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The Jeffersonian cyclopedia;

a comprehensive collection of the views of Thomas Jefferson classified and arranged in alphabetical order under nine thousand titles relating to government, politics, law, education, political economy, finance, science, art, literature, religious freedom, morals, etc.;

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7605. RIGHTS, Personal.—
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7605. RIGHTS, Personal.—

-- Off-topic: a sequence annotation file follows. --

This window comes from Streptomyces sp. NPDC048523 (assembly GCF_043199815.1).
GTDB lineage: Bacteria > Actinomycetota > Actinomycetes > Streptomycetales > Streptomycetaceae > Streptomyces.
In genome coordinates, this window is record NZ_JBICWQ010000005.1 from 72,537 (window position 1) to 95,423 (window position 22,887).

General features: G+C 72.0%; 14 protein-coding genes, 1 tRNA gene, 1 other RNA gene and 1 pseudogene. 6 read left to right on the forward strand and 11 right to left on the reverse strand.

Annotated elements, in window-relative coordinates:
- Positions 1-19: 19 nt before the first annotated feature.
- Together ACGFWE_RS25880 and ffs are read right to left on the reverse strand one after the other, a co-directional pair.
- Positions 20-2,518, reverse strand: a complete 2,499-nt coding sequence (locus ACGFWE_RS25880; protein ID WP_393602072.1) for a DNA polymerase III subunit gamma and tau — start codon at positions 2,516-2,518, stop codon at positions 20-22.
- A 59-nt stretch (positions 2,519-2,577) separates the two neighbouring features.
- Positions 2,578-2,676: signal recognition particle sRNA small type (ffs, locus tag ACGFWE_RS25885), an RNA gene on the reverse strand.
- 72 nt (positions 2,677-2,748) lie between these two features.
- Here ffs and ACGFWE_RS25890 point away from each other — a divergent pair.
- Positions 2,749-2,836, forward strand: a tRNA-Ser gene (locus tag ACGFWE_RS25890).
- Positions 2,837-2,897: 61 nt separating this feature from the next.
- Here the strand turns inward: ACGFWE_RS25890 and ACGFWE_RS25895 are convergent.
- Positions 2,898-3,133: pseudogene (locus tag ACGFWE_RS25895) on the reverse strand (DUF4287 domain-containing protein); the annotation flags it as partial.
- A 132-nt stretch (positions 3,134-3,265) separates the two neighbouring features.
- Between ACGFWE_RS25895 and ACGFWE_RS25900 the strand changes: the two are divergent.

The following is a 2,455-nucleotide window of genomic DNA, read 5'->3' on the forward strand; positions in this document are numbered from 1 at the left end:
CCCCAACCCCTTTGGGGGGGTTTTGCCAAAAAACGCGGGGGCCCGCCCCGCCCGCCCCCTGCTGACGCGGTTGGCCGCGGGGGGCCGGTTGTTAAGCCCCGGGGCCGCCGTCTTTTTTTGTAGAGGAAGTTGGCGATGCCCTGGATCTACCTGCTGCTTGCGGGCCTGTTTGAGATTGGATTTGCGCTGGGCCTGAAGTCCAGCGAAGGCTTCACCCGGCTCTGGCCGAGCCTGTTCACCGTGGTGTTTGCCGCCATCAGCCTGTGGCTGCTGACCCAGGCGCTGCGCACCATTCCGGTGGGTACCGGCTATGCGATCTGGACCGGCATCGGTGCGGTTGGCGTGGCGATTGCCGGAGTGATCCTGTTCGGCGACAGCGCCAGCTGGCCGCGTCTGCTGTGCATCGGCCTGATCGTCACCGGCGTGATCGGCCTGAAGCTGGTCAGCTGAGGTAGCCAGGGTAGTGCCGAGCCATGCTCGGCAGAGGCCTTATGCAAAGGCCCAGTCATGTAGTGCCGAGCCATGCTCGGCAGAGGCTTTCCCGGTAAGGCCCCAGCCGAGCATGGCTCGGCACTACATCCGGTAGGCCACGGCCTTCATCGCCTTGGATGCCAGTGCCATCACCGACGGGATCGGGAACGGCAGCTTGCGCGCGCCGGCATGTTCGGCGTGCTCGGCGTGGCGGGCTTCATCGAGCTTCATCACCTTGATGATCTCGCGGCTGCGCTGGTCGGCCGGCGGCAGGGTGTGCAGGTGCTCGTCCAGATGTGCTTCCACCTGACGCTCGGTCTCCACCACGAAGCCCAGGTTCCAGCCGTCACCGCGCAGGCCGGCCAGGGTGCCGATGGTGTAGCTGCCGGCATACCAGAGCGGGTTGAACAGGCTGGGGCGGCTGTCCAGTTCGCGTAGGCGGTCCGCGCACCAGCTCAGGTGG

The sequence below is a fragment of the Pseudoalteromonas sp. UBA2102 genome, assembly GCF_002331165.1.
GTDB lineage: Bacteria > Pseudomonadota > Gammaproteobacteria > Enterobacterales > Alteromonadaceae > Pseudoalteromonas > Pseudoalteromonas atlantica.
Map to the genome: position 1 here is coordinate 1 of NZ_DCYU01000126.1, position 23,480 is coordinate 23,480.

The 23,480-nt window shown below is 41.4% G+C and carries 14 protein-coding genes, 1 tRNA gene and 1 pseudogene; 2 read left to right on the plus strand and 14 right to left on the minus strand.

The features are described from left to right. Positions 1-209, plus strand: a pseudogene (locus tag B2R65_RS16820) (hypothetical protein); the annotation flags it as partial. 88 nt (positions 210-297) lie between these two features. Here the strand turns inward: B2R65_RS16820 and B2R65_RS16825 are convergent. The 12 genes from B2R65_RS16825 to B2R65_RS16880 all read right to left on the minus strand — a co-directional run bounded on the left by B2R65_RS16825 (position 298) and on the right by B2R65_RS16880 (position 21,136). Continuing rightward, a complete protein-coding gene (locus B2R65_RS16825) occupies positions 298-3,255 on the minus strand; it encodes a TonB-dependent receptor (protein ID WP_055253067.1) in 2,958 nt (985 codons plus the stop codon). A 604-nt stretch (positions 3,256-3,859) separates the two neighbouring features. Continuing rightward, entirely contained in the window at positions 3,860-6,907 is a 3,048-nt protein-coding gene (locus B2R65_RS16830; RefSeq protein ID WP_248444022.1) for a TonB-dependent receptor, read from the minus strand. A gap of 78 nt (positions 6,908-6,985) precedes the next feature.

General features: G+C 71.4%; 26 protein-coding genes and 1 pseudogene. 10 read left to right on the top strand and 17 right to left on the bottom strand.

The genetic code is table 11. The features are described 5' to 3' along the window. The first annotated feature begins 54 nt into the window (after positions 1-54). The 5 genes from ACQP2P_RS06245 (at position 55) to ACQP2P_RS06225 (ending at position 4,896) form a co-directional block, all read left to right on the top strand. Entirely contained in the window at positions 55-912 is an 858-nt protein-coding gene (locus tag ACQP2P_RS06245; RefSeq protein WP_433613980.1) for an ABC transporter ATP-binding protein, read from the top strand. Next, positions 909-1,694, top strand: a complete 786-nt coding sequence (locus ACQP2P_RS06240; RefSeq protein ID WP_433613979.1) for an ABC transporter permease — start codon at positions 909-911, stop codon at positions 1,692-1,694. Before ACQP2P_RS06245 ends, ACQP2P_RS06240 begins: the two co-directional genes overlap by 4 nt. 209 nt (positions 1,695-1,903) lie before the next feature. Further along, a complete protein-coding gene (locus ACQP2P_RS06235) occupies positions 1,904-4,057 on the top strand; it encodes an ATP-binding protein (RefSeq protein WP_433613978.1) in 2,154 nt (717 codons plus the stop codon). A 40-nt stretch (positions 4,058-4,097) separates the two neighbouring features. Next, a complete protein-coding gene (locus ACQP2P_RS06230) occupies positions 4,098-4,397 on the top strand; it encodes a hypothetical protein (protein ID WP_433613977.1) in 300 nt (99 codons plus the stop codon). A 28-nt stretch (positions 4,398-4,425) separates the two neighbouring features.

It were contrary
to feeling, and indeed, ridiculous to suppose that a man had less right in himself
than one of his neighbors, or indeed, than all
of them put together. This would be slavery,
and not that liberty which the bill of rights
has made inviolable, and for the preservation
of which our government has been charged.
Nothing could so completely divest us of that
liberty as the establishment of the opinion,
that the State has a perpetual right to the
services of all its members. This, to men of
certain ways of thinking, would be to annihilate
the blessing of existence, and to contradict
the Giver of life, who gave it for happiness
and not for wretchedness.—
To James Monroe. Washington ed. i, 319. Ford ed., iii, 58.
(M. 1782)